5 Intriguing Things: Wednesday, 1/22

Sperm smuggling in Gaza, Google Bus protest dioramas, permaculture design, Jeopardy archivists, and paperwork's relationship to the soul.

1. The logistics of smuggling sperm out of a Gaza prison.

"How could the semen be taken out of the prison, as Israel doesn't allow physical contact between the prisoners and their families? And how could the sperm be kept alive for at least six hours, the time needed for families to return to Gaza after the visit?

An Israeli decision to allow children under the age of eight to go behind the glass boards and hug their fathers enabled Tamer and Hana's scheme to succeed. Two of Hana's brothers are also jailed in Rimon prison with Tamer, and one of them has kids. So Farid's son, Rami, tossed a box containing his brother-in-law's sperm into his son's jacket during one of the visits.

At Erez checkpoint between Gaza and Israel, which is open only to international aid workers, some Gaza journalists and businessmen and desperate humanitarian cases, Hana was waiting impatiently for the sample. 

'I felt time is ticking quickly,' she recalled. Dr Abdel-Kareem Hindawi, a gynaecologist at the Gaza-based Basma IVF Center, told Al Jazeera the sperm was still alive and in excellent condition when he received it. The doctor and his colleagues began processing the sample and the insemination went smoothly."


Twitter Headquarters (coll.eo)

2. Artists create miniature Google Bus-protest dioramas in their series, The The Streetviews of San Francisco. Their artist statement is bot-written. 

"COLL.EO's works are a drawn reflection upon the art of media art itself. By exaggerating certain formal aspects inherent to our contemporary society, COLL.EO often creates work using creative game tactics, but these are never permissive. Play is a serious matter: during the game, different rules apply than in everyday life and even everyday objects undergo transubstantiation. By merging several seemingly incompatible worlds into a new universe, COLL.EO uses references and ideas that are so integrated into the process of the composition of the work that they may escape those who do not take the time to explore how and why these images haunt them. You have been warned."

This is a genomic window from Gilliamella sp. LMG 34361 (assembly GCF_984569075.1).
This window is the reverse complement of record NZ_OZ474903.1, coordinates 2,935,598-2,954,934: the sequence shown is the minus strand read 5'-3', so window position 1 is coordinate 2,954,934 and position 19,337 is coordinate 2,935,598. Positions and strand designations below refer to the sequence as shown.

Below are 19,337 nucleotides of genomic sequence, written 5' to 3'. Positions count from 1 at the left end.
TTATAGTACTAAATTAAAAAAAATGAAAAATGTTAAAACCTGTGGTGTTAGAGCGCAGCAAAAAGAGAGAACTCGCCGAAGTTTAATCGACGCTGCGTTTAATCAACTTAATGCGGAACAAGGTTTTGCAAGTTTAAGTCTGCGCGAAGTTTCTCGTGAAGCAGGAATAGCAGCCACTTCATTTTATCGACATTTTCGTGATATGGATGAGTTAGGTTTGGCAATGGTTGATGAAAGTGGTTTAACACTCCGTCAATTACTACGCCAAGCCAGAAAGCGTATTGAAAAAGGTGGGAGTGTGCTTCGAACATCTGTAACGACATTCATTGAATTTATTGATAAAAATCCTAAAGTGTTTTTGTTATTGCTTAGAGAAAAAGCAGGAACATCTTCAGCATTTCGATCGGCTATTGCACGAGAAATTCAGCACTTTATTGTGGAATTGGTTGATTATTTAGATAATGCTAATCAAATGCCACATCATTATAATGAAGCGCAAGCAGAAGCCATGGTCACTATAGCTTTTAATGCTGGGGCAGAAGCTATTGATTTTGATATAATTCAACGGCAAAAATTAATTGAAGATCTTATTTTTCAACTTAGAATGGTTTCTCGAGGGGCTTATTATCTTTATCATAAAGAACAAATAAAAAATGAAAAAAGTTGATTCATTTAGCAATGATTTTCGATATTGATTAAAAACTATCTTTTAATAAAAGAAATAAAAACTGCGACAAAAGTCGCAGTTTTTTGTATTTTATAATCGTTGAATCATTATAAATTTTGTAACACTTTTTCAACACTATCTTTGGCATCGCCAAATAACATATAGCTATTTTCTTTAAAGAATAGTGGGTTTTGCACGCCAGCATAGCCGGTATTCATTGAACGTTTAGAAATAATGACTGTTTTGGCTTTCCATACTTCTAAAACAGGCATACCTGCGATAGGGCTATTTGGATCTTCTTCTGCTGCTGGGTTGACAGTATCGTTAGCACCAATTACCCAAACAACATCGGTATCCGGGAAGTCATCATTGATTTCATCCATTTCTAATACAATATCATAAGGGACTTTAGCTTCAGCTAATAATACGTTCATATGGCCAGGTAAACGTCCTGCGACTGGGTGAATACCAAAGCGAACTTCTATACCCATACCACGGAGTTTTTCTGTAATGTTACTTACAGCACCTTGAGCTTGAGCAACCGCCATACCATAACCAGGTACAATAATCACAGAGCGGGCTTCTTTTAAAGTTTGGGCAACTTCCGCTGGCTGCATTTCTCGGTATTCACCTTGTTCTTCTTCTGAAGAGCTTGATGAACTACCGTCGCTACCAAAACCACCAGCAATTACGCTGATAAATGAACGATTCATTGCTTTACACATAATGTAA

3. Wilson Miner's cinematic cri de coeur: designers must change the processes through which they create digital products.*

"We’re beginning to recognize our own monocultures as the short-lived efficiencies we extracted from them begin to unravel. The premise that we can design for a manageable number of combinations of screen sizes, platforms, contexts, and devices is quickly eroding. The diversity of variables in our ever-changing digital environment demand thoughtful systems designed around principles durable enough to outlast increasingly brief cycles of obsolescence.

When we start with the assumption that optimizing for rapid, unbounded growth is a goal, we immediately narrow the possibility space. There are only so many choices we can make that will get us there. The same choices that made annual monoculture and the shopping mall the most efficient engines for short-term growth and profit are the same qualities that made them unsustainable in the long term.

There are more ways to scale than growth. There are more ways to deepen our impact than just reaching more people. What if we put just as much effort into scaling the impact of our work over time? Can we build digital products around sustainable systems that survive long enough to outlive us, that are purpose-built to thrive without our constant cultivation?"

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